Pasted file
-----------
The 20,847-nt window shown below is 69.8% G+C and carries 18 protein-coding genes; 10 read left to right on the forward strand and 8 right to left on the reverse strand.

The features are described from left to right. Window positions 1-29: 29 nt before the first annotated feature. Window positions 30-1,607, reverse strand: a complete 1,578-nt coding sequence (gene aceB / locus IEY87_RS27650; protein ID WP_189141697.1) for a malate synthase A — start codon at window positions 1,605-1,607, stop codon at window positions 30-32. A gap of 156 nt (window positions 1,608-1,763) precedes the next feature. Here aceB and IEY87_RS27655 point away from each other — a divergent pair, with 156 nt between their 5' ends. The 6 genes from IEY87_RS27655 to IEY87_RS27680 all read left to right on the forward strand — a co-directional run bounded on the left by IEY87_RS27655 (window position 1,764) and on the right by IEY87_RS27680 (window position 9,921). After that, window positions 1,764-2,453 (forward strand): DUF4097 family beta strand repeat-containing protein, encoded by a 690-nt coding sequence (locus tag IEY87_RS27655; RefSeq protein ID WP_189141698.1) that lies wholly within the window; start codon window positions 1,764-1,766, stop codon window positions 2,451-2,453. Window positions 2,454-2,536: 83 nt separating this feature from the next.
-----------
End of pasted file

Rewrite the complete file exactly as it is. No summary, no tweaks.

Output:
The 20,847-nt window shown below is 69.8% G+C and carries 18 protein-coding genes; 10 read left to right on the forward strand and 8 right to left on the reverse strand.

The features are described from left to right. Window positions 1-29: 29 nt before the first annotated feature. Window positions 30-1,607, reverse strand: a complete 1,578-nt coding sequence (gene aceB / locus IEY87_RS27650; protein ID WP_189141697.1) for a malate synthase A — start codon at window positions 1,605-1,607, stop codon at window positions 30-32. A gap of 156 nt (window positions 1,608-1,763) precedes the next feature. Here aceB and IEY87_RS27655 point away from each other — a divergent pair, with 156 nt between their 5' ends. The 6 genes from IEY87_RS27655 to IEY87_RS27680 all read left to right on the forward strand — a co-directional run bounded on the left by IEY87_RS27655 (window position 1,764) and on the right by IEY87_RS27680 (window position 9,921). After that, window positions 1,764-2,453 (forward strand): DUF4097 family beta strand repeat-containing protein, encoded by a 690-nt coding sequence (locus tag IEY87_RS27655; RefSeq protein ID WP_189141698.1) that lies wholly within the window; start codon window positions 1,764-1,766, stop codon window positions 2,451-2,453. Window positions 2,454-2,536: 83 nt separating this feature from the next.